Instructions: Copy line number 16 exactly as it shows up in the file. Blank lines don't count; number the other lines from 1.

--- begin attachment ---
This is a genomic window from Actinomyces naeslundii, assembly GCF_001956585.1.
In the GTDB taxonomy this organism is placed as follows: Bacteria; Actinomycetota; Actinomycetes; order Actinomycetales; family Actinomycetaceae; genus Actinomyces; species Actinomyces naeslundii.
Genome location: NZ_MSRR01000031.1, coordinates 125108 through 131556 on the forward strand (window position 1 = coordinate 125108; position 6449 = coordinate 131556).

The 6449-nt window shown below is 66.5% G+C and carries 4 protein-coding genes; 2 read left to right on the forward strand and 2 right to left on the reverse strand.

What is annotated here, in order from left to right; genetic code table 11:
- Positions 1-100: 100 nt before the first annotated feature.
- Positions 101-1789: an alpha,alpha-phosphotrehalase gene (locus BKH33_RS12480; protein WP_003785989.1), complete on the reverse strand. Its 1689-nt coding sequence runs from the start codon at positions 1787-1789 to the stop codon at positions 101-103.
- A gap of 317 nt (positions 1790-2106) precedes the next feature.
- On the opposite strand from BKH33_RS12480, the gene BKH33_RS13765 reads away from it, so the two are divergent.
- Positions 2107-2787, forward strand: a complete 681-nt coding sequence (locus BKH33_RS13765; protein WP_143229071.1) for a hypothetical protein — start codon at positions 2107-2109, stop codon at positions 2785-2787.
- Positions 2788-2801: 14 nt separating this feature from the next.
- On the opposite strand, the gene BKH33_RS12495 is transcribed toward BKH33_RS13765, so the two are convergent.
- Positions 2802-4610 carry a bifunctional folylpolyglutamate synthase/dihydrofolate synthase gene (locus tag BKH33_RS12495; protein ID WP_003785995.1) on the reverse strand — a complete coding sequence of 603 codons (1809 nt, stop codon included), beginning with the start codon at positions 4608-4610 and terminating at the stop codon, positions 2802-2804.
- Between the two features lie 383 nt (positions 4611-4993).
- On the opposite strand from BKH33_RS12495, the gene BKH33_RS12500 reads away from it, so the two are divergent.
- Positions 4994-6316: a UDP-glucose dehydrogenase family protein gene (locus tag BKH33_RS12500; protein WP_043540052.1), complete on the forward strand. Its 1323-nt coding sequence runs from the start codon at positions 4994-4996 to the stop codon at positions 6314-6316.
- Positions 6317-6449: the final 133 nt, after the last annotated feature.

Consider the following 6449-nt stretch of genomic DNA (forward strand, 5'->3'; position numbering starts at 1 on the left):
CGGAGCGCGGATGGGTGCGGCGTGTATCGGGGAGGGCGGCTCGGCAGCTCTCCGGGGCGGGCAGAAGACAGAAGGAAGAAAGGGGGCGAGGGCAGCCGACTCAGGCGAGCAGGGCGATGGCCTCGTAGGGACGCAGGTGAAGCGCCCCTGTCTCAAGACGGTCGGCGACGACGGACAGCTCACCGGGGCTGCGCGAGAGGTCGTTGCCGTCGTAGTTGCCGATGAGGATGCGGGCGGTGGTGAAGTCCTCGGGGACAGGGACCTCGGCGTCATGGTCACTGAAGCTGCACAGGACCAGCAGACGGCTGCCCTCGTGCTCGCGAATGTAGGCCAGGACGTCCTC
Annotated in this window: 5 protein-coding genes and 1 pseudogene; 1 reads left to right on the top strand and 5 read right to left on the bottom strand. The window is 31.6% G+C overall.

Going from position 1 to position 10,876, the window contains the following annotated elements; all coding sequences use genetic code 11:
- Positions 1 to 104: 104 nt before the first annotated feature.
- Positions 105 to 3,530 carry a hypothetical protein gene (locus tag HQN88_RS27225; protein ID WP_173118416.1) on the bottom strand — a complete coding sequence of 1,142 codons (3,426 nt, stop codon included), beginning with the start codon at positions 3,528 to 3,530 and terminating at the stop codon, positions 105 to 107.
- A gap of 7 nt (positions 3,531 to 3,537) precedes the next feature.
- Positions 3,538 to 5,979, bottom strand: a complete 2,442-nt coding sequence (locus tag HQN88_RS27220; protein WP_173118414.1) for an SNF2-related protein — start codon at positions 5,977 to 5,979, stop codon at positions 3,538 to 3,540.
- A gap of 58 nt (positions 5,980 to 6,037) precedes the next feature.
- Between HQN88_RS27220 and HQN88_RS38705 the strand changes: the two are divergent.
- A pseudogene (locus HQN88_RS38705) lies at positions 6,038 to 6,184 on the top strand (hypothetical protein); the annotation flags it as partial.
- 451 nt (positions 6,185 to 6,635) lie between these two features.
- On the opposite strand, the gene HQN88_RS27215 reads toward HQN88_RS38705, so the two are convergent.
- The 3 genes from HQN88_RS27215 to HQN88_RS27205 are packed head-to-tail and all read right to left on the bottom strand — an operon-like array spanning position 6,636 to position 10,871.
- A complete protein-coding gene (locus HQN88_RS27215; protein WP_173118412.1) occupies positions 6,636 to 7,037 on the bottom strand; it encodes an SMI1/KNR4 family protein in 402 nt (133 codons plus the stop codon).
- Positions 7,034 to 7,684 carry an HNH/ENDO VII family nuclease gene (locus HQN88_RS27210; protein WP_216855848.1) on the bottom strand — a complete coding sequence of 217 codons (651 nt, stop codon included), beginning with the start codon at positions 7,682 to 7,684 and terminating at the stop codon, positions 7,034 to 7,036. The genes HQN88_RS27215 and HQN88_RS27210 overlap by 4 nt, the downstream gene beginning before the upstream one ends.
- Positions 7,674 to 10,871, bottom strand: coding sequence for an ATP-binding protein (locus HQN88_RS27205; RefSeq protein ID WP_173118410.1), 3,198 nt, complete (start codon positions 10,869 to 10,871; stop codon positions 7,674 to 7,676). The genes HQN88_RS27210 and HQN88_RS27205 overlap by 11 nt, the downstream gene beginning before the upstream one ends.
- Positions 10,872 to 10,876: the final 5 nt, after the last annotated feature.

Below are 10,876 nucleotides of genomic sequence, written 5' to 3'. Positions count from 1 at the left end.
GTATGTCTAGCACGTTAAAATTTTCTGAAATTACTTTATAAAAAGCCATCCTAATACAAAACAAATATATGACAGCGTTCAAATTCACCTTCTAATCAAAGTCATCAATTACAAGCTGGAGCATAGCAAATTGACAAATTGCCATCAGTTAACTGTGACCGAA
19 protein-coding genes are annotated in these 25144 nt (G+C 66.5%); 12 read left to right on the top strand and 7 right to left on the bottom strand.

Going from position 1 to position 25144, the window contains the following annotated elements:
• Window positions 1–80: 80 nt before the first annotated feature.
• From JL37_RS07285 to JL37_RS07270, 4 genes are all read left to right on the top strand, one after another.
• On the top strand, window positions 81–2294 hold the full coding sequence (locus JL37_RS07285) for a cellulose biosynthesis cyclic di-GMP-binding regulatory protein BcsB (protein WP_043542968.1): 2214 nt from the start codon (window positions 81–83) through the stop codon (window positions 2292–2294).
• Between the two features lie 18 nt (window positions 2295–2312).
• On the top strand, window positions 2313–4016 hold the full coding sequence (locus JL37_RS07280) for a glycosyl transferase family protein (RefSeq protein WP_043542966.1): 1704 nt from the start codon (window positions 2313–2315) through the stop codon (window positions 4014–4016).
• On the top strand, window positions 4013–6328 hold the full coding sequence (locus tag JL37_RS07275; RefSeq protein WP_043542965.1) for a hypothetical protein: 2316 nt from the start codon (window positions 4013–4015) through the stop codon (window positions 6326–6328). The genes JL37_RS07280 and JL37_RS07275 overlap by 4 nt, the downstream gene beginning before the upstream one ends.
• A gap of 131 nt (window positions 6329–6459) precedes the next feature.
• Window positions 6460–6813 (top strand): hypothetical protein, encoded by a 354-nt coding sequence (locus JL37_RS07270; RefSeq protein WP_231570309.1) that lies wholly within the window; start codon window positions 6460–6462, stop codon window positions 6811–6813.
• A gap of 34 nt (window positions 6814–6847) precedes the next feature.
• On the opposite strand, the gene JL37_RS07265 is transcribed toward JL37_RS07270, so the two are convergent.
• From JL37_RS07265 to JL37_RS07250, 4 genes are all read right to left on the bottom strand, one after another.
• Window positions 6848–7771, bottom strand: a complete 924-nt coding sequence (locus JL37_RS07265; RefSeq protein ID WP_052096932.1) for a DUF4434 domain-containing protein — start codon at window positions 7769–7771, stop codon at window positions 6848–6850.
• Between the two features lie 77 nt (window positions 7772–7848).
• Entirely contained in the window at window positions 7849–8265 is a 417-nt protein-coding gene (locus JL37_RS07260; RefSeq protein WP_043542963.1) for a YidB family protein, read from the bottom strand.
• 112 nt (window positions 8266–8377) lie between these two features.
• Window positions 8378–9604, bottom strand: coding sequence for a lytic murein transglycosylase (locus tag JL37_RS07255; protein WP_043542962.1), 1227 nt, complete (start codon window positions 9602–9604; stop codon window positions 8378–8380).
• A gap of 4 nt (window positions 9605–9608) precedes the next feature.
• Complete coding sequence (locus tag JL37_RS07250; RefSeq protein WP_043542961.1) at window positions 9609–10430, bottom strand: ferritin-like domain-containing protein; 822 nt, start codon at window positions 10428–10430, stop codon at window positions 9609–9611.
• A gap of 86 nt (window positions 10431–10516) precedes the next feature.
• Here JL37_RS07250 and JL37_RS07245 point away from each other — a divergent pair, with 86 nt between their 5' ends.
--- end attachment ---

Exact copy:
- Positions 4994-6316: a UDP-glucose dehydrogenase family protein gene (locus tag BKH33_RS12500; protein WP_043540052.1), complete on the forward strand. Its 1323-nt coding sequence runs from the start codon at positions 4994-4996 to the stop codon at positions 6314-6316.